Zinc and the Common Cold: dose matters

Jacob Schor ND, FABNO

September 24, 2012

www.DenverNaturopathic.com

 

Oral zinc lozenges help reduce intensity and duration of the common cold but only if you take large enough doses of the right chemical form.

 

At this time each year we stock our clinic shelf with cold and flu remedies to get ready for the winter ahead.  This is also a good time to review new studies published in the medical literature that support the use of these supplements. Let’s start with zinc lozenges.  These are rather curious; no one really understands why they work.

 

The first anyone heard of using zinc to treat the common cold was the publication of a double-blind study by George Eby and colleagues in January 1984.    The idea that zinc lozenges dissolved in the mouth would be useful for treating the common cold started from a ‘serendipitous observation’ that a cold of a 3-year-old girl with leukemia disappeared quickly when she dissolved a zinc tablet in her mouth instead of swallowing it. 

 

Since that first report at least 15 other additional clinical trials have been published.  Zinc worked great in some and not at all in others, a situation that left many of us wondering. 

 

Two papers published last year put the matter to rest.

 

A February 2011 Cochrane Database Review, considered the gold standard in these sorts of reviews, combined data from thirteen clinical trials and two preventive trials.  The conclusion: zinc intake is associated with a reduction in duration and severity of common cold symptoms.

 

In May 2011, Finnish scientist, Harri Hemlä, sorted this out further in an article published in The Open Respiratory Medicine Journal.  He collected and analyzed the data from the same thirteen placebo-controlled studies.  It turned out dose matters: five of the trials used a daily zinc dose of less than 75 mg.  None of those studies showed any benefit.  Three trials used zinc acetate in doses over 75 mg and their combined results found a 42% reduction in the duration of the colds.  Five trials used other chemical forms of zinc over 75 mg and they produced only a 20% reduction in the duration of colds.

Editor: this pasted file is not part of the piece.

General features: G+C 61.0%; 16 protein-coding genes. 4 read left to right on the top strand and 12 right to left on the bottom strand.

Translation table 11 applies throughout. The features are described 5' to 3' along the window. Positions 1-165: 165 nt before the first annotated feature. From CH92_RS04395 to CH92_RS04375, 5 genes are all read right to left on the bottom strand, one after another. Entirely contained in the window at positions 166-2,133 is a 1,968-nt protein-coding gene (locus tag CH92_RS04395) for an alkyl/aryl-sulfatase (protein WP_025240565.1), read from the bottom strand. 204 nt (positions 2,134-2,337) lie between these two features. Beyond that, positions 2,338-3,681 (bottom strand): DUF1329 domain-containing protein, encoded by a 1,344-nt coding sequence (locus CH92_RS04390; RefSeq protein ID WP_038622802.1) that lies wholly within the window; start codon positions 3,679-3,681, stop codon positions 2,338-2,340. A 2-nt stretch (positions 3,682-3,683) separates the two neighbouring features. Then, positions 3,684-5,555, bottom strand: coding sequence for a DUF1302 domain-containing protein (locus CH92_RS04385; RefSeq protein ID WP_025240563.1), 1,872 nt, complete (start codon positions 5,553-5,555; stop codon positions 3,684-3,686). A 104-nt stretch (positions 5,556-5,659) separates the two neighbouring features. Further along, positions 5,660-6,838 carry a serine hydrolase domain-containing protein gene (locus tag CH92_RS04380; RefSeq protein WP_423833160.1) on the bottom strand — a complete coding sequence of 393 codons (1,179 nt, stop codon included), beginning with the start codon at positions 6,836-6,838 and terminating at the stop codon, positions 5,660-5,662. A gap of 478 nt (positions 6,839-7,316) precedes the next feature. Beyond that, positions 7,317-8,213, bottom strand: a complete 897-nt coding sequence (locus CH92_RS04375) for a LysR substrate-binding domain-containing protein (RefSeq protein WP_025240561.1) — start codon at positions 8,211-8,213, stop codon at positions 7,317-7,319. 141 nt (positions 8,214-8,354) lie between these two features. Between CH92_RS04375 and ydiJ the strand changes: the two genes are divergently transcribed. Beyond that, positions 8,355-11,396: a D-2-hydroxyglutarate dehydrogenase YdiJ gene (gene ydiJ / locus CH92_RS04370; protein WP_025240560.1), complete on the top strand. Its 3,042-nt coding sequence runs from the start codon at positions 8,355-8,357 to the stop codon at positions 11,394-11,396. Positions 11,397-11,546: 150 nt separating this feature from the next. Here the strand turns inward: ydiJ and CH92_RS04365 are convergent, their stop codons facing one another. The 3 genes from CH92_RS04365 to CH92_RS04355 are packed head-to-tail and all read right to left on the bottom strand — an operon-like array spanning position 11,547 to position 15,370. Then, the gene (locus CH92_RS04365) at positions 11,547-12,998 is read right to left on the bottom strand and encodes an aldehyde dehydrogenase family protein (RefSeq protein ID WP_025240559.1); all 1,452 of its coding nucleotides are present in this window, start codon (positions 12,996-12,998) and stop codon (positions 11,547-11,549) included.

Thus Hemlä’s suggestion, take zinc acetate in big doses, more than 75 mg/day to treat the common cold.

 

There’s another problem with using zinc.  We don’t know why it works. Zinc certainly improves immune function over time but the apparent improvement in cold symptoms occurs too rapidly for this to be the explanation.  As Hemlä writes:

“…the fundamental questions in evaluating a potential treatment should be efficacy, safety and cost whereas biological explanations and the effects on surrogate outcomes should be secondary issues.”

 

In other words, if it works, do we care if we don’t know why?

 

Probably not, but perhaps the most interesting theory put forth to explain zinc’s action comes from George Eby, who conducted the first clinical trial 28 years ago.  He’s had a long time to think about this.  His theory is complicated and involves zinc acting on a biological closed electric circuit that transfers low voltage current between the nose and mouth. [4]  I won’t attempt to explain it here but his explanation, published last June, is at: http://www.expert-reviews.com/doi/pdf/10.1586/ers.12.17

 

 

References:

 

1. Eby GA, Davis DR, Halcomb WW. Reduction in duration of common colds by zinc gluconate lozenges in a double-blind study.

Antimicrob Agents Chemother. 1984 Jan;25(1):20-4.

 

2. Singh M, Das RR. Zinc for the common cold. Cochrane Database Syst Rev. 2011 Feb 16;(2):CD001364.

 

3. Hemilä H. Zinc lozenges may shorten the duration of colds: a systematic review. Open Respir Med J. 2011;5:51-8. Epub 2011 Jun 23.

 

4. Eby G. The mouth-nose biologically closed electric circuit in zinc lozenge therapy of common colds as explanation of rapid therapeutic action. Expert Rev Respir Med. 2012 Jun;6(3):251-2.

 

Eby GA, Davis DR, Halcomb WW. Reduction in duration of common colds by zinc gluconate lozenges in a double-blind study.

Antimicrob Agents Chemother. 1984 Jan;25(1):20-4.

 

Singh M, Das RR. Zinc for the common cold. Cochrane Database Syst Rev. 2011 Feb 16;(2):CD001364.

 

Hemilä H. Zinc lozenges may shorten the duration of colds: a systematic review. Open Respir Med J. 2011;5:51-8. Epub 2011 Jun 23.

 

Eby G. The mouth-nose biologically closed electric circuit in zinc lozenge therapy of common colds as explanation of rapid therapeutic action. Expert Rev Respir Med. 2012 Jun;6(3):251-2.